Lil Film Fest Returns 

In 2005, Memphis imploded a hospital and got a film festival in return.

"Chris [Reyes] and I went and shot [the implosion], because we had cameras and that's what we do," says Sarah Fleming of Live From Memphis. "Afterward, we were excited and talked about what to do with the footage and went out and made a little movie."

Inspired, the duo decided to have some more fun, making their implosion footage community property for other local filmmakers to make short films with. Lil Film Fest was born.

Live From Memphis (which Reyes founded) organized eight quarterly Lil Film Fests in 2006 and 2007 with a simple set of rules: Films would be no more than five minutes, would be on a given topic (examples: "Barbecue," "The Legend of Craig Brewer," "Rhymes with Pelvis"), and would compete for two awards, a jury prize presented by Live From Memphis and an audience award.

The festival has dual purposes: fostering community among local filmmakers and giving aspiring local film artists small, manageable projects to work on and complete.

"We've seen a lot of local filmmakers improve over time [through the Lil Film Fest]," Fleming says.

Though very popular among the local filmmaking community, Lil Film Fest had to go on hiatus in 2008 as Live From Memphis sought funding for the project. This week it returns with the theme "Memphis: Fact or Fiction?," featuring a 14-film slate.

Charged with examining local history/character/legend either factual or fabricated, a lot of filmmakers delved into ghost stories or other supernatural stories. As a result, the standout shorts might be ones that take a different approach.

Filmmaking trio Corduroy Wednesday's CottonBallLand is a very funny, rambling, Grandpa Simpson-esque civic origin story that leaps forward to the 1970s, those wild days "when Craig Brewer would film John Calipari juggling kittens." Morgan Jon Fox and John Tom Roemer's Chuck, from Craigslist is enjoyably discursive, with an interesting aural and visual texture. And G.B. Shrewsbury directs writer/humorist Andrew Earles in An Exemplary Look at Memphis, Tennessee — Free of Charge!, a deadpan-comic riff in the form of an intentionally bad TV-doc-style look at Memphis, with Earles as an inept and surly host.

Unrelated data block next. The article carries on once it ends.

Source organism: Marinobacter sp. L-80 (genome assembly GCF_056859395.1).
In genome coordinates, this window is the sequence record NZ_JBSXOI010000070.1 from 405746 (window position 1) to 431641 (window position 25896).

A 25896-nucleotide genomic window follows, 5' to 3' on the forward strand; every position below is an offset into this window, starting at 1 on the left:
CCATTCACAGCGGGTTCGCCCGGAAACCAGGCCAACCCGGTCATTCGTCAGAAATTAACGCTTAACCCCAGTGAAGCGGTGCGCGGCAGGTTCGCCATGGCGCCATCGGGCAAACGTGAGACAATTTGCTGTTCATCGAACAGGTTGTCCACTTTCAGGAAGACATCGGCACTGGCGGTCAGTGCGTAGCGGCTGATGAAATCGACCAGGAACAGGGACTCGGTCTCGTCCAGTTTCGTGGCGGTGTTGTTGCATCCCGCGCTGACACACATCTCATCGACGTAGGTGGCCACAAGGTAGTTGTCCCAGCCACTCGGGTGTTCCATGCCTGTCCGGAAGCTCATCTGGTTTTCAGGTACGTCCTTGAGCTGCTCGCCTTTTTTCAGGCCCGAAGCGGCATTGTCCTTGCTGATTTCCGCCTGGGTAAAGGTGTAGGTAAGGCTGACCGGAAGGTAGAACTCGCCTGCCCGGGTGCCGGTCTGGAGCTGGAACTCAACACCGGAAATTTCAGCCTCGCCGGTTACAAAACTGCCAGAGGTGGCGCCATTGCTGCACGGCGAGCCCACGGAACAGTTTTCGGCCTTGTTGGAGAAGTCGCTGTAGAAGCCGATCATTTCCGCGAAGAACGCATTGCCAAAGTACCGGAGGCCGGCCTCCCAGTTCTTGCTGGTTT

Making the return of Lil Film Fest possible is a host of new (or, in some cases, renewed) partnerships. The Memphis Tourism Foundation has joined as a presenting sponsor of the festival. The Memphis Brooks Museum of Art has replaced First Congregational Church as the festival location. Indie Memphis (long a Lil Film Fest supporter) and the Memphis & Shelby County Film & Television Commission are joining to provide an enhanced $500 jury prize, with Indie Memphis executive director Erik Jambor rounding up an out-of-state jury of award-winning indie filmmakers.

"Erik has been extremely helpful," says Fleming, who notes that with an independent jury, Live From Memphis staffers may now be able to enter their own films in competition, after withholding them in the past. "He's run something similar and has a lot of experience. He's been an adviser and helped us work out some kinks."

The audience prize will now be the full take from the screening's $5 admission, an incentive for filmmakers to prompt more friends to attend.

Lil Film Fest 9 Memphis: Fact or Fiction?

Memphis Brooks Museum of Art

Saturday, March 21st, 2 p.m.



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